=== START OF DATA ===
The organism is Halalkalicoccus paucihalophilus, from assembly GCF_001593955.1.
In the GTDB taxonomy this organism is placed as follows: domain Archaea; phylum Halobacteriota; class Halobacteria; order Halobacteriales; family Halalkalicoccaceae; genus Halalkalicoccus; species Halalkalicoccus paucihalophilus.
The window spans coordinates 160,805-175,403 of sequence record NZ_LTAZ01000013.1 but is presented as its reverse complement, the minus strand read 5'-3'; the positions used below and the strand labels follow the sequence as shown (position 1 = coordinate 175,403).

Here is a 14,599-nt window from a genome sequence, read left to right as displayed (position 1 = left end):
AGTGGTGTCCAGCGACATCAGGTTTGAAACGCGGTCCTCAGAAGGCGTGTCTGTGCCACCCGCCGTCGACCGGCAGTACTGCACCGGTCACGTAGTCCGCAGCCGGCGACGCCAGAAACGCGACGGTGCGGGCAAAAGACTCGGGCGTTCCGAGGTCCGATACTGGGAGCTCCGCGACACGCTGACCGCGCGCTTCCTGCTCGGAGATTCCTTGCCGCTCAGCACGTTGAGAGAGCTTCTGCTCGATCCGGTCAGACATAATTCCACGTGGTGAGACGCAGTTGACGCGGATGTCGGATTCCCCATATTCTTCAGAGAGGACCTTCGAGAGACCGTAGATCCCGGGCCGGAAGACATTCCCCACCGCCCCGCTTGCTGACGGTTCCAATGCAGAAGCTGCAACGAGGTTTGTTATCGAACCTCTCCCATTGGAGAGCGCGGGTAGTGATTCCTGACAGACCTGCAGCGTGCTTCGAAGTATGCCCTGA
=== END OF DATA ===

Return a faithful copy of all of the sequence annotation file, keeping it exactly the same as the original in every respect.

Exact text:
The organism is Halalkalicoccus paucihalophilus, from assembly GCF_001593955.1.
In the GTDB taxonomy this organism is placed as follows: domain Archaea; phylum Halobacteriota; class Halobacteria; order Halobacteriales; family Halalkalicoccaceae; genus Halalkalicoccus; species Halalkalicoccus paucihalophilus.
The window spans coordinates 160,805-175,403 of sequence record NZ_LTAZ01000013.1 but is presented as its reverse complement, the minus strand read 5'-3'; the positions used below and the strand labels follow the sequence as shown (position 1 = coordinate 175,403).

Here is a 14,599-nt window from a genome sequence, read left to right as displayed (position 1 = left end):
AGTGGTGTCCAGCGACATCAGGTTTGAAACGCGGTCCTCAGAAGGCGTGTCTGTGCCACCCGCCGTCGACCGGCAGTACTGCACCGGTCACGTAGTCCGCAGCCGGCGACGCCAGAAACGCGACGGTGCGGGCAAAAGACTCGGGCGTTCCGAGGTCCGATACTGGGAGCTCCGCGACACGCTGACCGCGCGCTTCCTGCTCGGAGATTCCTTGCCGCTCAGCACGTTGAGAGAGCTTCTGCTCGATCCGGTCAGACATAATTCCACGTGGTGAGACGCAGTTGACGCGGATGTCGGATTCCCCATATTCTTCAGAGAGGACCTTCGAGAGACCGTAGATCCCGGGCCGGAAGACATTCCCCACCGCCCCGCTTGCTGACGGTTCCAATGCAGAAGCTGCAACGAGGTTTGTTATCGAACCTCTCCCATTGGAGAGCGCGGGTAGTGATTCCTGACAGACCTGCAGCGTGCTTCGAAGTATGCCCTGA